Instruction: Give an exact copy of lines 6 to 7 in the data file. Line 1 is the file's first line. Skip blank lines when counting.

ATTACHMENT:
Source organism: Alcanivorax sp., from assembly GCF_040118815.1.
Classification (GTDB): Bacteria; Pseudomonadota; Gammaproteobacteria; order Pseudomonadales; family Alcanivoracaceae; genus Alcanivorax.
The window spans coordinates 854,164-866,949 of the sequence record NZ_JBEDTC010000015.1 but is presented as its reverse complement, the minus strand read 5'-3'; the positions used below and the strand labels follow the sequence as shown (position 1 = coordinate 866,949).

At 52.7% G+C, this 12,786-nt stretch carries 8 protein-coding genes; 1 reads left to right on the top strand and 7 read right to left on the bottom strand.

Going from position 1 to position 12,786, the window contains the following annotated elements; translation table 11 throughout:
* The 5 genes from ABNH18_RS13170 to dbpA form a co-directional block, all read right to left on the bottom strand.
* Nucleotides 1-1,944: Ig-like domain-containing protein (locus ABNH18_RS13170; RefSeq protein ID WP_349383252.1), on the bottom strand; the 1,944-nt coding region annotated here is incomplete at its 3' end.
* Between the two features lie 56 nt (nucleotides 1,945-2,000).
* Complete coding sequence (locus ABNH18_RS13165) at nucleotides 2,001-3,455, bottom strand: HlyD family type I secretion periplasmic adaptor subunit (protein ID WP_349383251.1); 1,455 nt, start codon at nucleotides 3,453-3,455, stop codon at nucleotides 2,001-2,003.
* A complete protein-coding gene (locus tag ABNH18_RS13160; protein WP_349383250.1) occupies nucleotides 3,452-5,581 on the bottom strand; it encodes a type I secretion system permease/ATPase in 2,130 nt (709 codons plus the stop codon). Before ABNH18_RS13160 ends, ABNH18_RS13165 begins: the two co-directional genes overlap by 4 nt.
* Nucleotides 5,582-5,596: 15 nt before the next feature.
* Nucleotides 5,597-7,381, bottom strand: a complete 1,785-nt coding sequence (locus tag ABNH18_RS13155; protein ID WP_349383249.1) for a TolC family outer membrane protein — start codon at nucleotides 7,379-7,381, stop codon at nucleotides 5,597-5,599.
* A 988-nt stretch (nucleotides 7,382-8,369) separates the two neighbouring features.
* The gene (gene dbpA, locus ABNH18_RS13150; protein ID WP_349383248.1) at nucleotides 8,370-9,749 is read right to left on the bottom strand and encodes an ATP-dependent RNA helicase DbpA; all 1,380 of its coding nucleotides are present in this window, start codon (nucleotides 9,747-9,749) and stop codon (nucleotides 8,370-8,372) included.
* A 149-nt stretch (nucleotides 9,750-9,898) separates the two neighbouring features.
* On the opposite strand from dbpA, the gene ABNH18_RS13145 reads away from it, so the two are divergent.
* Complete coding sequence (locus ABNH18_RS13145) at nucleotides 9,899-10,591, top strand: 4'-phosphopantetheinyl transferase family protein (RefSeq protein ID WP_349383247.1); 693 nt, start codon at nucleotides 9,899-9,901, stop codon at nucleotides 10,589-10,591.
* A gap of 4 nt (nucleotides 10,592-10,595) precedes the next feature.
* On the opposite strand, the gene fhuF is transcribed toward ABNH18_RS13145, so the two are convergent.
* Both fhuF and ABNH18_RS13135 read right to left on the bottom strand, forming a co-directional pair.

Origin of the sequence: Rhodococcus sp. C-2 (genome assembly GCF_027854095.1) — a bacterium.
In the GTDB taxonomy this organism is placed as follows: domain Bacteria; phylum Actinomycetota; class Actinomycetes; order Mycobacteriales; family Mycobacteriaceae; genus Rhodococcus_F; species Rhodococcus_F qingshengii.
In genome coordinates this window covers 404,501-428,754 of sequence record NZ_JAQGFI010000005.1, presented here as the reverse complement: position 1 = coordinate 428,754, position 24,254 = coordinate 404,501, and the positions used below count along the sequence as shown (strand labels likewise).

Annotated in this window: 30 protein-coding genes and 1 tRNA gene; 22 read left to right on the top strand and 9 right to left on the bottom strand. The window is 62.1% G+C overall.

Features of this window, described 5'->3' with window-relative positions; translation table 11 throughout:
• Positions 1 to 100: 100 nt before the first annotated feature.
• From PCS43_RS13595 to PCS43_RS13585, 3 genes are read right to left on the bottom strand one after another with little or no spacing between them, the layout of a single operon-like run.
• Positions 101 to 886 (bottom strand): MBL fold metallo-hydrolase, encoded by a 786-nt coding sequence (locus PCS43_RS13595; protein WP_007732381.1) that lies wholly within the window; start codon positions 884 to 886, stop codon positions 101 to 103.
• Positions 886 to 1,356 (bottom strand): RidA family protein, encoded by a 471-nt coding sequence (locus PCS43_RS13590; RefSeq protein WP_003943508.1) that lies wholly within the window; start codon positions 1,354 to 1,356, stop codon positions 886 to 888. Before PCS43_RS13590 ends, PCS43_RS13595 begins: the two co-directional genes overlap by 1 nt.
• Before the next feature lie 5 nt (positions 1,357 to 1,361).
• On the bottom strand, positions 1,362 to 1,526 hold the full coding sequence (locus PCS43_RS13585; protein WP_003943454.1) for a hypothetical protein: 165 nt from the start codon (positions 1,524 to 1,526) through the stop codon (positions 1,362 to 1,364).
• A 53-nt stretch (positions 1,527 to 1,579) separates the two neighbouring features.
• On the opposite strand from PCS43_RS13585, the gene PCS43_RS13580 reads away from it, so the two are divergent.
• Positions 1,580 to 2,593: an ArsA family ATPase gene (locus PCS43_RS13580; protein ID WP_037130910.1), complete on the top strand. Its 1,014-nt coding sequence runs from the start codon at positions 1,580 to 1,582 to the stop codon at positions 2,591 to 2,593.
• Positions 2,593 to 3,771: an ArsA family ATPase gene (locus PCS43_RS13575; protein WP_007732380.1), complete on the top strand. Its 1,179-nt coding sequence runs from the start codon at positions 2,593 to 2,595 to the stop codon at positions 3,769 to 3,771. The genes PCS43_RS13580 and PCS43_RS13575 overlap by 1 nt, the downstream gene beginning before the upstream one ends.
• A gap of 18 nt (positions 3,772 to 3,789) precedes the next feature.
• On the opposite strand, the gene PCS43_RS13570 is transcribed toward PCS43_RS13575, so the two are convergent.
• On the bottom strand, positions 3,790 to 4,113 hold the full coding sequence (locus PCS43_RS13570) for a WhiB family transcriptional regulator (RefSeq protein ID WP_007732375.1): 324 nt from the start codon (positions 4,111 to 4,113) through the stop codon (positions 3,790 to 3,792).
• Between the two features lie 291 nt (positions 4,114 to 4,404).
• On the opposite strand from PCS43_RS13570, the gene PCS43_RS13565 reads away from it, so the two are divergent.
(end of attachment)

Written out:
* The 5 genes from ABNH18_RS13170 to dbpA form a co-directional block, all read right to left on the bottom strand.
* Nucleotides 1-1,944: Ig-like domain-containing protein (locus ABNH18_RS13170; RefSeq protein ID WP_349383252.1), on the bottom strand; the 1,944-nt coding region annotated here is incomplete at its 3' end.